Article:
Last month, Or Tzedek held its second annual Winter Leadership Retreat. Fourteen teens from diverse Jewish backgrounds attended these four powerful days of learning, building relationships and creating change.
Through their actions and workshops, Or Tzedek’s youth leaders demonstrated the power of youth working together to address root causes of injustice and build relationships between teen leaders in Chicago’s diverse communities.
By advocating for immigration reform with the Illinois Coalition of Immigrant and Refugee Rights to phone banking for Southsiders United for Unity and Liberation (SOUL), sharing experiences with a community of Chicago’s young activists at the Faith in Youth Power Story Slam to working on alternatives to our current unjust detention system with the Interfaith Committee on Detained Immigrants, Or Tzedek was, at its core, combating racism, anti-semitism and poverty in Chicago.
Rose, Bud, and Thorn: Reflections on the Retreat
On Friday of the retreat, to facilitate our transition into Shabbat and reflect on our intensive couple of days, we did an exercise called “rose, bud, thorn.” Going around in a circle, we each shared an experience/moment/idea from the retreat that we loved, one that we wanted to pursue further, and one that challenged us to step outside of our comfort zones.
The following are two out of many roses from Or Tzedek’s Winter Retreat, from Emily Dana, Or Tzedek participant and Rebecca Katz, manager of teen programs.
Rebecca’s experience at “Faith in Youth Power Stay Slam”:
On Thursday, the second night of the Winter Leadership Retreat, Or Tzedek partnered with AVODAH, Jewish Student Connection, Mishkan, Moishe House Chicago to put on “Faith in Youth Power Story Slam.”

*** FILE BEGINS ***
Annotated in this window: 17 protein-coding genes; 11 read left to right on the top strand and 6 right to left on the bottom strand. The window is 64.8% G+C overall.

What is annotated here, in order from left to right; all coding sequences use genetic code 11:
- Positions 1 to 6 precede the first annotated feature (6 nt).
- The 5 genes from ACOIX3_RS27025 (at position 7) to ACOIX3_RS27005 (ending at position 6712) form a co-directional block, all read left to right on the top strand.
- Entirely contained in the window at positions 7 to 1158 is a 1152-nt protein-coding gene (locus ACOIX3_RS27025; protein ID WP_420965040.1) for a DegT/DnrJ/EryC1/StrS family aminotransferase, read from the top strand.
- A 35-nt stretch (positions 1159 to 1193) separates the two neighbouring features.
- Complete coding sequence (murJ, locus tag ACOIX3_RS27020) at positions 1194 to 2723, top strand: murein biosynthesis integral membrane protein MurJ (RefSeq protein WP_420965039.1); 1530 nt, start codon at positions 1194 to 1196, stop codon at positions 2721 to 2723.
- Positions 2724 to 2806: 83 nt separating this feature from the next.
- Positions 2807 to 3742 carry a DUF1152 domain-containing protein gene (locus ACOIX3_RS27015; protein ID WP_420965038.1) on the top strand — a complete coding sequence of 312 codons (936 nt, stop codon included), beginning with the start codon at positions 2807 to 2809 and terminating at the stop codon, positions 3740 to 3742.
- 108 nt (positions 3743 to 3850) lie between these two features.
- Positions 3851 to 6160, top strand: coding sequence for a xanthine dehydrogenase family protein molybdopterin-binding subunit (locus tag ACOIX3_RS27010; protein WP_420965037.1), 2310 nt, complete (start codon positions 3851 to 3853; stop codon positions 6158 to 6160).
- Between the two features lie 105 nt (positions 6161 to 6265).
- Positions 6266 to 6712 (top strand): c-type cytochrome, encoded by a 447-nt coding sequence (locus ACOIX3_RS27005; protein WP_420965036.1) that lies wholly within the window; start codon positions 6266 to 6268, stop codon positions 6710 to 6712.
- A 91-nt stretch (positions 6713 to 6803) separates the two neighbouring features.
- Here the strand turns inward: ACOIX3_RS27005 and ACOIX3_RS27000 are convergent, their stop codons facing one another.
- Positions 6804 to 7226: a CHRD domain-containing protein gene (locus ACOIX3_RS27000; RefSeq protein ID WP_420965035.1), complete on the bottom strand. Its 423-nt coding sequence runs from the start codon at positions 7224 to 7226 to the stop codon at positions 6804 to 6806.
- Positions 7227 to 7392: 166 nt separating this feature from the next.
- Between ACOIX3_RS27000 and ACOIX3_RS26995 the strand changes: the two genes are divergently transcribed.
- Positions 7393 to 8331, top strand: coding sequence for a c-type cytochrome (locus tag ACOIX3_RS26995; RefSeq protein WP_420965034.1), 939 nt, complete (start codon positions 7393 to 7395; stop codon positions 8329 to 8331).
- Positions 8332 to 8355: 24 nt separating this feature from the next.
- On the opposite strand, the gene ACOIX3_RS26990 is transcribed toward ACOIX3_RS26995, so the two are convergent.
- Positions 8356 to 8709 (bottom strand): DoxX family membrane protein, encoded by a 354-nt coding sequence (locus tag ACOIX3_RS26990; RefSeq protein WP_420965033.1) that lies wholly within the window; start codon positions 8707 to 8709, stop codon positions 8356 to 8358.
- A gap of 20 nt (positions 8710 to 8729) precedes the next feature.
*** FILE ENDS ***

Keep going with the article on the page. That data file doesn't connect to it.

This open mic night, which took place at Moishe House Chicago in Lakeview, was an opportunity to bring together Chicago’s youth activists, organizers, and leaders and create a space for them to share their faith in youth power or the power they find from faith.
MC’d by one of our own Or Tzedekers, Miranda, and a resident of Moishe House, both of whom helped plan the story slam, over 45 people attended the slam. Over half of the retreat participants performed a poem or story during the event, bravely sharing their experiences as young people actively engaging in their faith and city.
The eloquence in which people told their stories and the respect in which people listened made me feel a part of a movement of young Chicagoans committed to justice.
Emily’s reflection on a Shabbat workshop:
It was our last day together and we were already looking back on the amazing four days that we had spent together. Then we were shaken back into the present by a workshop about the modern needs and wants of a teenager and how we should balance school, sports and the rest of our busy lives, led by retreat participant Stacy Stern.
As we tried to figure out what our priorities were and how we wanted to match our time up with them, I really realized that we all had a lot in common when it came to stress, pressure and mixed up lives. We were all from different backgrounds, different schools, and different grades; yet, in that moment, I may have felt closer to and more empathetic to the rest of our participants and staff than I did at any other time over the retreat.
After discussing what we might change about what we spend time on and what we let influence us, we did an activity where we stood in a circle and someone would say a statement about time management or something of the sort, and if you related to it, you would step forward. I was shocked to see that I was not alone.
Many teenagers often feel that they are alone in the issues that they have to deal with, but in reality, people are just too scared to be open about them. If we all would talk to each other a little bit more, we could all be a little bit happier. After all, it takes a village to keep a teenager sane.